How to Tell a Story with Photography

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The world is a visual place, and blogs are the perfect example of visual storytelling. The words we write are very important to express our thoughts and ideas, but great images have a big impact on our story, too.  It goes back to when we were kids, and we could just look at the pretty pictures in children’s books while someone read to us. The images helped carry us along as the words told the story.

There are thousands of blogs out there with wonderful, inspiring photography that takes you into the writer’s world and along for the ride. And there are thousands out there that fall flat, leaving the reader behind.

So, what can you do to make your blog visually appealing, ensuring your readers are enjoying the journey with you?

Mary Hone Photography

Ask any photographer, and they will tell you the best camera is the one you have with you.

Good photography doesn’t have to be about the latest, greatest, most expensive equipment. Most smart phones these days have a pretty decent camera in them. Some are notably better than others, and if you are looking for a new phone and the camera is important to you, I suggest you do some research. I have owned some version of the Samsung Galaxy phone for the last several years and have been more than impressed with the quality of photos. Point-and-shoot cameras are also reasonable and take good photos. But no matter if you are carrying a cell phone or a DSLR, the most important thing is to learn your camera. Even simple point-and-shoots have settings that can be adjusted to accommodate different environments. Taking your camera out of Auto mode, if that as an option on yours, is the best thing you can do to improve your photography. Experiment with different settings and different lighting. Learn your camera and what it can do. This is especially important if you are using a DSLR. Take a ton of photos and simply delete what doesn’t work. Shoot the exact same thing, but with different settings to see what changes are made. What setting made that photo really great instead of just OK?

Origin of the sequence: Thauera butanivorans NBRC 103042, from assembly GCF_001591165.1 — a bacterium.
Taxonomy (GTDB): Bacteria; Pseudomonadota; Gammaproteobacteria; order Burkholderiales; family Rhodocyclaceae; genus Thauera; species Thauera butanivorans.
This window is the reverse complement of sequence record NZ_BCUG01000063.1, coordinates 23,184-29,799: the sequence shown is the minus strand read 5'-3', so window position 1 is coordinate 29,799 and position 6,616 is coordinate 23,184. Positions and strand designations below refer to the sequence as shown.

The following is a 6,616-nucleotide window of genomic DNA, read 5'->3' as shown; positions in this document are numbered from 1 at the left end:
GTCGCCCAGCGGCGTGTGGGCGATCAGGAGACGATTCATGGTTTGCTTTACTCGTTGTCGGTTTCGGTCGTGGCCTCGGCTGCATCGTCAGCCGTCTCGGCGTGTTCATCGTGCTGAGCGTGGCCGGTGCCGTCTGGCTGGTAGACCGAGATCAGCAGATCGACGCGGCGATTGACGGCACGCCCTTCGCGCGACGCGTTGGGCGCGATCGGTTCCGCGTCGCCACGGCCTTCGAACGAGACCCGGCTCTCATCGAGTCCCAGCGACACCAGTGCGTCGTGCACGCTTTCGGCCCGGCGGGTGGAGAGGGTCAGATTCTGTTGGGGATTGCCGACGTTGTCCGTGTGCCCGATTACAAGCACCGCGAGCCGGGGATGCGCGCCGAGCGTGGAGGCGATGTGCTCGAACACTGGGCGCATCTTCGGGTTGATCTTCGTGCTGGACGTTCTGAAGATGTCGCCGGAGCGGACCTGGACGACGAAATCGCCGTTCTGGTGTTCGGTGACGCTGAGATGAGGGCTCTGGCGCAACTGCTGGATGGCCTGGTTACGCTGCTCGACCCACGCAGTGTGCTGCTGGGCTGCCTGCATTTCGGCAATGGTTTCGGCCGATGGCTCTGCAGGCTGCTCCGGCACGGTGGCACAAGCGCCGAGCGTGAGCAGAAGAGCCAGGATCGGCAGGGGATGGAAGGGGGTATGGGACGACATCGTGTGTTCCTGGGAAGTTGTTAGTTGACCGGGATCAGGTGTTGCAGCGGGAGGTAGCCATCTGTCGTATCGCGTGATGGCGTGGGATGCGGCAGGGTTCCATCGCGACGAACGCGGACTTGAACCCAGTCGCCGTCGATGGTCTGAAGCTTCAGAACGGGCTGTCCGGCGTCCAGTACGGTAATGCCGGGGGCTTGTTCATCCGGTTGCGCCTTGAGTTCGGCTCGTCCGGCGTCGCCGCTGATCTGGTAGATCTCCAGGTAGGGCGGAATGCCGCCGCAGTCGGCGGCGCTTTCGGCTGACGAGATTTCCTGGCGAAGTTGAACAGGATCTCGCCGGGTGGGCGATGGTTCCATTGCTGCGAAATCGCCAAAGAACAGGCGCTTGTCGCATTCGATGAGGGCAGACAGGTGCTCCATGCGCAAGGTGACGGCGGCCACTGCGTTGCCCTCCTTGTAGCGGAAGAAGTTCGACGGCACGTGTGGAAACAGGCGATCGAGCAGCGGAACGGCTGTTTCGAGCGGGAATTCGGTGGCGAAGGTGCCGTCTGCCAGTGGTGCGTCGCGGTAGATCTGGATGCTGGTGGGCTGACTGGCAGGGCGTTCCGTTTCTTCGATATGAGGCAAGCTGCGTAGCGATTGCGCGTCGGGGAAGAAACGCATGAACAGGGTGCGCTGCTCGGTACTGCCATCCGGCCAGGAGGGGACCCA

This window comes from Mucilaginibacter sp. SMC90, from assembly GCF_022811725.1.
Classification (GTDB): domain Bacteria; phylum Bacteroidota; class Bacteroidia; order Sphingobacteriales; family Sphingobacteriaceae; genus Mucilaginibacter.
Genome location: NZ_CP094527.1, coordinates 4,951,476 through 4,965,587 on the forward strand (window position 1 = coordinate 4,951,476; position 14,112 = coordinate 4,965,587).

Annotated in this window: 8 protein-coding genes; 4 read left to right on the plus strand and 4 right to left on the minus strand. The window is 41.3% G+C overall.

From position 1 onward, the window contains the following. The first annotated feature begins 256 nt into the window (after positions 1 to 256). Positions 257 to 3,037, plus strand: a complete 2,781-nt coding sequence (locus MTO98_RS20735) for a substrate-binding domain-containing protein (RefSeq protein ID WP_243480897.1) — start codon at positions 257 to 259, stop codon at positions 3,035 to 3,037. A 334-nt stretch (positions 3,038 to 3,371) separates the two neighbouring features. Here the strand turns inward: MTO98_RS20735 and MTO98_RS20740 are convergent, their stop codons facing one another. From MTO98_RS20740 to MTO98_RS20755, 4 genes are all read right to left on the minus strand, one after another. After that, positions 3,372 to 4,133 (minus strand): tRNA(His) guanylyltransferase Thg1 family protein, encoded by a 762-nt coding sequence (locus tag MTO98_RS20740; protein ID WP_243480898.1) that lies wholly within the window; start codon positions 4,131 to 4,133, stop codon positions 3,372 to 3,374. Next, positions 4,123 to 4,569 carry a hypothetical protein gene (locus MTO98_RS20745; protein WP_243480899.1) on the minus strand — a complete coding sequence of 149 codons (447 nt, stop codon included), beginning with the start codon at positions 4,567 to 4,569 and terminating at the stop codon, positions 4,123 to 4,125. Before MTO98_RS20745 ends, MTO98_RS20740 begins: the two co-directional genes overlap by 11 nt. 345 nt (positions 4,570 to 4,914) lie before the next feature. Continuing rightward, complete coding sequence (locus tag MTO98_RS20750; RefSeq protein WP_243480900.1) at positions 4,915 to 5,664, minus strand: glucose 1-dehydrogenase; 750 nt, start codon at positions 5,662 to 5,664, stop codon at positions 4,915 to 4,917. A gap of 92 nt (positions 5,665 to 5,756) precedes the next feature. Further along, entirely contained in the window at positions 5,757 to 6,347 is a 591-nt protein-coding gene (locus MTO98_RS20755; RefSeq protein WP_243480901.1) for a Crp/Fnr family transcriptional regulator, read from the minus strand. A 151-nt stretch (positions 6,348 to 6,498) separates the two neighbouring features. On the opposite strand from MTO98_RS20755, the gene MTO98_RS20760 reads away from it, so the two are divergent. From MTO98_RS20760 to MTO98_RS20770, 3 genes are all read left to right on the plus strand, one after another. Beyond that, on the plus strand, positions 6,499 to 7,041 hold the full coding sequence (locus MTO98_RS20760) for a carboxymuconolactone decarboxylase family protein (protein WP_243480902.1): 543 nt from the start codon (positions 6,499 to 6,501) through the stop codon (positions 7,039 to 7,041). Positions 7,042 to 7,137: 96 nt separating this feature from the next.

Mary Hone's photography advice

The environment you are shooting in has a huge impact on the image.

Obviously when we catch our pet in a spur of the moment cuteness, we have to take the shot and hope it’s good. But if you can set up your photos with your pet, or most especially with product you are reviewing, then some extra effort can be so valuable. Natural light is always the best, but outdoor shots aren’t always possible. Sunlight filtered through a window is the next best option. Can you set up next to a sliding door or on a table pushed near a large window? If sunlight is not happening for you, then try a bright lamp. The worst thing for a photo is the camera’s flash. Nothing washes out and ruins a good photo quicker than using the flash. This is where learning the settings on your camera comes in handy. Most cameras compensate for low light by adjusting ISO and shutter speed. Experimenting in low-light conditions will help you learn what works and what doesn’t with your camera.

Composition

Be creative with the composition of your photo.

Can you take that shot of your pet maybe just off center? Think of the rule of thirds. And what do you see behind your subject? Background clutter will detract from what you are trying to shoot, so get as clean of a background as possible.

Mary Hone active shot

Finally, post processing and editing are important, too. Find a program you like, and learn it. (Editor’s note: It doesn’t have to be a huge, bells-and-whistles program. Here at BlogPaws, we use Canva.com.)

Editing a photo

Most importantly, have fun and make it fun for your pet too. (We all know that treats go a long way, especially during a photo shoot!)

Mary Hone lives and travels full time in an RV with her hubby and their two dogs, Roxy and Torrey. She has been blogging and telling her story at Tales from the Back Road since January 2011. Her photography can be seen at Mary Hone Photography.

  • carol bryant

    testing